Saturday, July 23, 2011

I Hate the Seventies

When America looks back on vintage decades, its concentration is solely on the good: the soaring power ballads, the chic fashion, the Valium, the rotary phones, etc. But, as Henri Matisse said, "What I dream of is an art of balance..." Don't we need some bitching to pair with the nostalgia?

Let me begin to fulfill Matisse's dream by reviewing the 1973 John G. Avildsen film Save the Tiger. The movie screams "seventies era": We've got a teased-haired receptionist operating a soundboard and speaking in a nasal Staten Island-y accent, a moon-eyed hippie-era leftover informing Jack Lemmon's Harry Stoner that she just happens to have "some really great grass", a prostitute pouring what appears to be blood-colored candle wax on a john, and so on. It all adds up to nothing in a meandering drama that can't be saved by strong acting.

Stoner horrifies his wife by reminiscing about professional ballplayers of the '50s with a fervor skirting hysteria and tells the hippie hitchhiker that he's thirty-three when he could easily pass for sixty, and the audience stares blankly as his bizarre behavior is barely explained (is it all from stress over his failing business? Is he being tormented by prophetic nightmares about starring in The Odd Couple II?)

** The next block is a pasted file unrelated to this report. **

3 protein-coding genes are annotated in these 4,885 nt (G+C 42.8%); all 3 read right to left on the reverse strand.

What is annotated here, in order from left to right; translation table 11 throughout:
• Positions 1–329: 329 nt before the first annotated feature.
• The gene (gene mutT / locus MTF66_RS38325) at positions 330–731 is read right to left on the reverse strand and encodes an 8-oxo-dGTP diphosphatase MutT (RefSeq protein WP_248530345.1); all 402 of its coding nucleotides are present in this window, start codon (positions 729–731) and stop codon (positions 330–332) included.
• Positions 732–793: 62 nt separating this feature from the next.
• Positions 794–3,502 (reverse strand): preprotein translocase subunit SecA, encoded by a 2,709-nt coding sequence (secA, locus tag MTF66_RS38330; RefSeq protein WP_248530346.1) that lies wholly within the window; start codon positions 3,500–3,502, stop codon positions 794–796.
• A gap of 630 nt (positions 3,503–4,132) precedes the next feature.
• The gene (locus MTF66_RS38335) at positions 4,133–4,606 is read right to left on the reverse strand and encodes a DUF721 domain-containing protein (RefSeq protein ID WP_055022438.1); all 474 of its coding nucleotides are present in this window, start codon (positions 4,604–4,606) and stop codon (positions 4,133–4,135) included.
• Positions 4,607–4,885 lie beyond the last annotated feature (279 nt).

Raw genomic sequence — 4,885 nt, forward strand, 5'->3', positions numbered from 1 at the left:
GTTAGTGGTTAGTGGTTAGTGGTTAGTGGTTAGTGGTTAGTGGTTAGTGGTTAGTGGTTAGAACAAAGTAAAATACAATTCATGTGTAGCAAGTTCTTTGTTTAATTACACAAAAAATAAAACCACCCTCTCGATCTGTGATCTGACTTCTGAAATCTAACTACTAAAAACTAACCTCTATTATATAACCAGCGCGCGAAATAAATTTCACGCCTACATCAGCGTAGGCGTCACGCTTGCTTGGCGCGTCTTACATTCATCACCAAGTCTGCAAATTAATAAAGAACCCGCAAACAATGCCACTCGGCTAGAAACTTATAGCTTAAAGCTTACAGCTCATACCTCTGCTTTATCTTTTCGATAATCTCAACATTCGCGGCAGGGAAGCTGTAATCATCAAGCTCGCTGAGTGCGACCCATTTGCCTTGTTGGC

Ancillary characters mention Stoner's snappy gray suit roughly 19,874,284 times. Fine, the movie wants to remind you that fine threads cover a wreck of a human being, but why is he a wreck? Why is he suddenly tormented by WWII flashbacks rivaling Lifetime movies in terms of cheesiness? We're talking stuff a half-step above this:

The focal point of the movie is the decision of Stoner's and his colleague's to hire an arsonist to torch their warehouse and send insurance dollars their way. The movie ends before the action: no perfect-scheme-gone-wrong, no tense aftermath, nothing. The movie's final payoff is Stoner watching some obnoxious kids in a playground baseball game. Fine, not all dramas have to take the traditional route, but if one isn't going to, it still has to work to engage the audience. This movie consists of compliments on a silk suit, a guilt-ridden call girl who is never fleshed out, and a wife who keeps saying her husband should see Dr. Frankfurter. Grade: D

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